Who Performs an Industrial Machine Risk Assessment?
Facilities must create a risk assessment team made up of top-level experts in their fields and then must ensure that the team has proper training according to the regulating bodies.
A risk assessment (RA) for a machine is an effective safety procedure for ensuring a safe working environment. A successful RA depends on many factors, including the team performing the RA. The team is mandated to inspect all machine’s functions, output, and performance. A top-level representative supports the RA team to facilitate resource availability or to grant permission where required.
For a successful RA, the team must qualify in performing RA. Members should understand the basics of RA and its purpose and scope. They must be capable enough to point out any slight problem that other department persons may miss.
Figure 1. Team members should be subject-matter experts in their respective fields.
The team can characterize the identified risks according to their severity and can recommend safety procedures. After RA activity, the team monitors the effectiveness of proposed actions. The RA team then changes or approves the recommended action after feedback from departmental persons.
Who Performs Risk Assessments?
A team consisting of experts in their fields perform risk assessments. The team members must know the primary machine workings and overall production process. Expert understanding of regulations per regulatory bodies is also mandatory.
Let’s look at some essential profiles that comprise an ideal RA team: a control engineer, mechanical engineer, and production and safety personnel.
Nowadays, machine safety systems are controlled and applied through instrumentation and automation techniques. Through a network of sensors, the central controller continuously monitors different safety systems, including machine guarding. If the safety is compromised or an open guard condition is detected, it immediately triggers an alarm and stops the machine operation.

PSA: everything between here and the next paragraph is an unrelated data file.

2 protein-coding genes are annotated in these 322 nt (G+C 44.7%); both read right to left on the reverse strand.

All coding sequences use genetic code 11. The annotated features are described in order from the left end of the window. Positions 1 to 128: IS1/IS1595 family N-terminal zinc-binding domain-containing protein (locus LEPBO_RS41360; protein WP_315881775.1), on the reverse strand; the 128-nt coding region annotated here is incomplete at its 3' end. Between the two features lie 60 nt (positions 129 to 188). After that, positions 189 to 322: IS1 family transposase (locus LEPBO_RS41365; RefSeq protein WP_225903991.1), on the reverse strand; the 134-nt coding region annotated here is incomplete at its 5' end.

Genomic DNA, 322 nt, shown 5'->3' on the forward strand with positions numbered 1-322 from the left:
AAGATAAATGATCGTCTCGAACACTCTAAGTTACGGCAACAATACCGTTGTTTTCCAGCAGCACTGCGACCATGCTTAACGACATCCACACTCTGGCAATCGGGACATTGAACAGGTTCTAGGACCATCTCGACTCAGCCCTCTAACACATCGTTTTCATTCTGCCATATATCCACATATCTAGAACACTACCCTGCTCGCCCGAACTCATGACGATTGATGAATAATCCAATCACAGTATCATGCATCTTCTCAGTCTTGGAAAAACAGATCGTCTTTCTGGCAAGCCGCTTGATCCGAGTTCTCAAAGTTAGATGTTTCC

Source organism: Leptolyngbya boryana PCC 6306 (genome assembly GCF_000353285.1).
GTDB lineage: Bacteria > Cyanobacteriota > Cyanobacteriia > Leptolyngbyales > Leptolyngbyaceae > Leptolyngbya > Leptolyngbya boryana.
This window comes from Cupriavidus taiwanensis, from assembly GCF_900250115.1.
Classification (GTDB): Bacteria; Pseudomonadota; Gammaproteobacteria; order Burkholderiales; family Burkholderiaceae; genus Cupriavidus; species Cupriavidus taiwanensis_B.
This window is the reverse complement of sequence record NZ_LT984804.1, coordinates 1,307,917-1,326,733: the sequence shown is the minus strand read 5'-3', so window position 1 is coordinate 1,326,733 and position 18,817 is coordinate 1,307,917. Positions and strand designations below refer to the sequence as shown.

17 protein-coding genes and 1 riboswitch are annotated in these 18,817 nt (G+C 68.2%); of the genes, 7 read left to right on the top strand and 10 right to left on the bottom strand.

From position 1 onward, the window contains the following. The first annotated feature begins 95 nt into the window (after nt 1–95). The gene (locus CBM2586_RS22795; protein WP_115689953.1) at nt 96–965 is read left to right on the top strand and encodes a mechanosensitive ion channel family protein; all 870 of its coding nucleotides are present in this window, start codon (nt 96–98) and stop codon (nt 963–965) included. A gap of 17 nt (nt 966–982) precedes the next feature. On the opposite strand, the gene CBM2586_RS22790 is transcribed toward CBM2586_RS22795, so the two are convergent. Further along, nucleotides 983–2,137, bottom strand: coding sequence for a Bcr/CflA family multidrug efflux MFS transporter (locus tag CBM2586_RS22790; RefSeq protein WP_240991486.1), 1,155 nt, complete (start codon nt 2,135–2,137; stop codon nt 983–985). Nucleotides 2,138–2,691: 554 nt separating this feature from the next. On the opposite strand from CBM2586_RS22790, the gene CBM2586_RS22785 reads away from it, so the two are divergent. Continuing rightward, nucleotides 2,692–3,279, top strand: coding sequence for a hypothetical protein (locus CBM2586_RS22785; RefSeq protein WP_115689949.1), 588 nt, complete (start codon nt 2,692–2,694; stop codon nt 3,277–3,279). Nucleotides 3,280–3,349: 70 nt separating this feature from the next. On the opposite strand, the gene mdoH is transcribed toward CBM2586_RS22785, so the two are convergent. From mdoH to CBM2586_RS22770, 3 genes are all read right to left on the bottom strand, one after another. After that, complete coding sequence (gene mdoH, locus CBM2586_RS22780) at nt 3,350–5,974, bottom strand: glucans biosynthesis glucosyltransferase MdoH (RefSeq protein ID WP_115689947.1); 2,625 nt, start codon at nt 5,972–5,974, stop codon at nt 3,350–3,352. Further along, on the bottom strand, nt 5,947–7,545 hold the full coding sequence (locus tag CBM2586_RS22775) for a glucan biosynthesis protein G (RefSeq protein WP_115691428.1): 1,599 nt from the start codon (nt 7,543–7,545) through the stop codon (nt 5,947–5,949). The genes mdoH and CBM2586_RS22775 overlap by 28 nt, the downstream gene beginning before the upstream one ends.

The control engineer is responsible for inspecting the automation of machine safety and guarding systems. Control engineers assess the sensors, automation applied across the machine, and ensures no critical safety is left behind.
The sensors must remain satisfactory, working according to their specifications. The associated wiring must be free from any damage and lay safely throughout the machine without posing any electrical danger to the persons around.
The control engineer also provides technical support and advises the RA team when required.
A mechanical engineer is responsible for assessing the risk associated with the machine’s mechanical structure. The engineer ensures enough guarding is applied across all systems and that the guard’s material is strong enough to protect persons from heavy, sharp, and high-speed objects. The machine guard must be firmly attached to its base, and vibration or movement should not break or loosen it.
Production personnel must be present in the RA team because they understand process and product, as they interact with machine operations and processes daily. Their knowledge helps to keep the RA activity in the right direction.
Production personnel understand the safety requirements, which they usually face during production operations. Their advice can also help identify and improve already-placed safety procedures.
Production personnel can include machine operators, area supervisors, or production heads. The persons selected must have thorough knowledge about the processes and machines to inspect and suggest improvements.
RA is executed as a part of the safety department's responsibilities. The company's higher management empowers the safety department to select resources and persons that best suit the job requirement. The safety department is also mandated to stop machine operation or production process if it finds any critical situation.